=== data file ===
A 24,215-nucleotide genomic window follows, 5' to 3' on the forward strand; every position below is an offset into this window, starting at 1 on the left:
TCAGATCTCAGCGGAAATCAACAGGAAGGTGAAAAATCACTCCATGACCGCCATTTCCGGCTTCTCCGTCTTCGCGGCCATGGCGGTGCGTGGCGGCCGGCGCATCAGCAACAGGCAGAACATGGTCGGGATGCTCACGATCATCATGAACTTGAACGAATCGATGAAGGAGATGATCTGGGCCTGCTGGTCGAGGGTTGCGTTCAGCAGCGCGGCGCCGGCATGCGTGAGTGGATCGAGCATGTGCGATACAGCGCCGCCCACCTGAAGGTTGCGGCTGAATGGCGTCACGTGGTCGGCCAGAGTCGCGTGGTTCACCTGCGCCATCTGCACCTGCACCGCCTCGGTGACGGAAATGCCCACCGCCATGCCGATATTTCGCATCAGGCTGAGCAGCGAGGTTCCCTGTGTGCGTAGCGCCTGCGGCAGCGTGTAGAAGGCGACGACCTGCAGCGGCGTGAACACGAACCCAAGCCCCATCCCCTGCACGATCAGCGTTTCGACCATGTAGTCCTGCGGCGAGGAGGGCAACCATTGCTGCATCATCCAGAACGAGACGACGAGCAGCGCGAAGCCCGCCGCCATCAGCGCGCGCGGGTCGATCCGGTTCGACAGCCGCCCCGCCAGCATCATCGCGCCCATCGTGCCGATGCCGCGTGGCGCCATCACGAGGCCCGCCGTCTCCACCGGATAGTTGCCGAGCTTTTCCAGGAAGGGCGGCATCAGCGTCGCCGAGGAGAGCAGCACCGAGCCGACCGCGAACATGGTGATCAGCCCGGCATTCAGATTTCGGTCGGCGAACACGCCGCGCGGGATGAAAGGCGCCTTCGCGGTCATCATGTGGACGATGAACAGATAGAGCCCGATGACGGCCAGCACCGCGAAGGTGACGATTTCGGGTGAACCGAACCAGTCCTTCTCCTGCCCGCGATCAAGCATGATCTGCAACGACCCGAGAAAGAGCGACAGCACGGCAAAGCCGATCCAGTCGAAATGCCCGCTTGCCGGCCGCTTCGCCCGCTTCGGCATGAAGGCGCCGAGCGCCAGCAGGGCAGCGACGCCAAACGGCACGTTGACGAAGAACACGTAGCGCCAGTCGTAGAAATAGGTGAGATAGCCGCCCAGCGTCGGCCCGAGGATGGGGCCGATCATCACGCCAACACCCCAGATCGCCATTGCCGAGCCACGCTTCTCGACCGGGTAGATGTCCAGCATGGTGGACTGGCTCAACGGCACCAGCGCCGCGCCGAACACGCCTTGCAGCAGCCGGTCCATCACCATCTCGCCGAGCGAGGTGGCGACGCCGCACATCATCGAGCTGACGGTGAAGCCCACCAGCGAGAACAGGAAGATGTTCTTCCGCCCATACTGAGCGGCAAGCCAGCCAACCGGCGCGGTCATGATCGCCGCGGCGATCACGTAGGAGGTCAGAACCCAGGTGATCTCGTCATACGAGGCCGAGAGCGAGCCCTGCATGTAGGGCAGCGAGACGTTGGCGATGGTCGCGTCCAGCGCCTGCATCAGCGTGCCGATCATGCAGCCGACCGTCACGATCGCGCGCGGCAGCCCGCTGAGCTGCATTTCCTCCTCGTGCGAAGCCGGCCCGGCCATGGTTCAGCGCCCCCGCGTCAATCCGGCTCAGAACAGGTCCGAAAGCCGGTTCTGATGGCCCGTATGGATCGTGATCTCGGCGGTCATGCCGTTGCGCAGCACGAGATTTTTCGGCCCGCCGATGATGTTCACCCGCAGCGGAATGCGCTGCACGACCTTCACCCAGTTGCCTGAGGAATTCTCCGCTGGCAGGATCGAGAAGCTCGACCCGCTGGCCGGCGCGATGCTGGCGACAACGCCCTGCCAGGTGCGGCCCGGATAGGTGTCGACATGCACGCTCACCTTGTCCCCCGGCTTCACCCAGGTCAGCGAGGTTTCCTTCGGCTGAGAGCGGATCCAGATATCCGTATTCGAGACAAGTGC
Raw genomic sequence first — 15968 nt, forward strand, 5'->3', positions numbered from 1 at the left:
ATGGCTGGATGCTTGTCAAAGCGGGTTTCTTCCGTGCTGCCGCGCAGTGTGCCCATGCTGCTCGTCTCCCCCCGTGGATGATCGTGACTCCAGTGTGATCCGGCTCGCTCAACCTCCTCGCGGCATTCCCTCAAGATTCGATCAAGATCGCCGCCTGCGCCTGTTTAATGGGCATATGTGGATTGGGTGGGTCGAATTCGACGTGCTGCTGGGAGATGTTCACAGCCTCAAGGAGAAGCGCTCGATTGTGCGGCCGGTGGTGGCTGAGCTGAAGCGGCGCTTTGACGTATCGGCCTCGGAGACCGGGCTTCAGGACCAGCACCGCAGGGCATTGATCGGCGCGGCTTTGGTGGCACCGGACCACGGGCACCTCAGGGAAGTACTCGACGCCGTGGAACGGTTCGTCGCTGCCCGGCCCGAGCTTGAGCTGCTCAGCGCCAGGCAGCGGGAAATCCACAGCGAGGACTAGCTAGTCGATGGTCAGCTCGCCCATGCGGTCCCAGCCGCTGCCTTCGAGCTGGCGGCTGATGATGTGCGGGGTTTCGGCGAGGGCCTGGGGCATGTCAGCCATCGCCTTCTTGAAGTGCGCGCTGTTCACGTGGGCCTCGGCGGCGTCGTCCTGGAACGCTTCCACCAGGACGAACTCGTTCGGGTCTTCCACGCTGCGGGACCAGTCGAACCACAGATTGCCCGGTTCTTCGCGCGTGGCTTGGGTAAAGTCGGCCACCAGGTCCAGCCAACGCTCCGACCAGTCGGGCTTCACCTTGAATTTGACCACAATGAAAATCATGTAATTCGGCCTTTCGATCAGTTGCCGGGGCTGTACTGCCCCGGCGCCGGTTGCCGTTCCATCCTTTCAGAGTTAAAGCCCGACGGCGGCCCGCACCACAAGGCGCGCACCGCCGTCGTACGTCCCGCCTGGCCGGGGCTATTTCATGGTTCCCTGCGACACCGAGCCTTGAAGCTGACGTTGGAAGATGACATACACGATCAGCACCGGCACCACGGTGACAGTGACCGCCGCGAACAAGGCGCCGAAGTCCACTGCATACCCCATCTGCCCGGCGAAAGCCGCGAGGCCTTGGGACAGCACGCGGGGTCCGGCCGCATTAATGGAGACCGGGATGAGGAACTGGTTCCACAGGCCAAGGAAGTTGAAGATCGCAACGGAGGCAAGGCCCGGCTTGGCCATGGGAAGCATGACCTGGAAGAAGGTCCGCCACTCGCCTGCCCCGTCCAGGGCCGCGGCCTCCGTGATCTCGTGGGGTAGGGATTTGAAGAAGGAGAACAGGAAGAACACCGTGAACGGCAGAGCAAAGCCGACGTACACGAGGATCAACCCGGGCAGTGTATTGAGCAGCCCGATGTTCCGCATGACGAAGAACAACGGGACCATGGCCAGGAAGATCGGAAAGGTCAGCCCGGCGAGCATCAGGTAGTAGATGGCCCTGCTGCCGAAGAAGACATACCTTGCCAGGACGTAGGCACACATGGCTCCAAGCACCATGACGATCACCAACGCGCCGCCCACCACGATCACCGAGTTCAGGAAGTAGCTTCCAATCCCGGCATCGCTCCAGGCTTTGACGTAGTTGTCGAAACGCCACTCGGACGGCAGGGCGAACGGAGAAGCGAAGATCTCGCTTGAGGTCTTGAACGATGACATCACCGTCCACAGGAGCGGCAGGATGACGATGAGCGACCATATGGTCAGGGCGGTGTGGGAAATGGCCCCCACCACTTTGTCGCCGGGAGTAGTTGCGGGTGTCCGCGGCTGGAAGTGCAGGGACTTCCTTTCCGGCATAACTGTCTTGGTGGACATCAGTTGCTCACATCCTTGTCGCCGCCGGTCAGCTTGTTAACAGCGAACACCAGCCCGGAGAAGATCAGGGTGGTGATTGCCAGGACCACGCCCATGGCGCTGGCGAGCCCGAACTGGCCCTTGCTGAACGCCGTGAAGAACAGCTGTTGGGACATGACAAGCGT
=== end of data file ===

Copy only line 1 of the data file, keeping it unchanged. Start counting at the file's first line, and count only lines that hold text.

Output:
A 24,215-nucleotide genomic window follows, 5' to 3' on the forward strand; every position below is an offset into this window, starting at 1 on the left: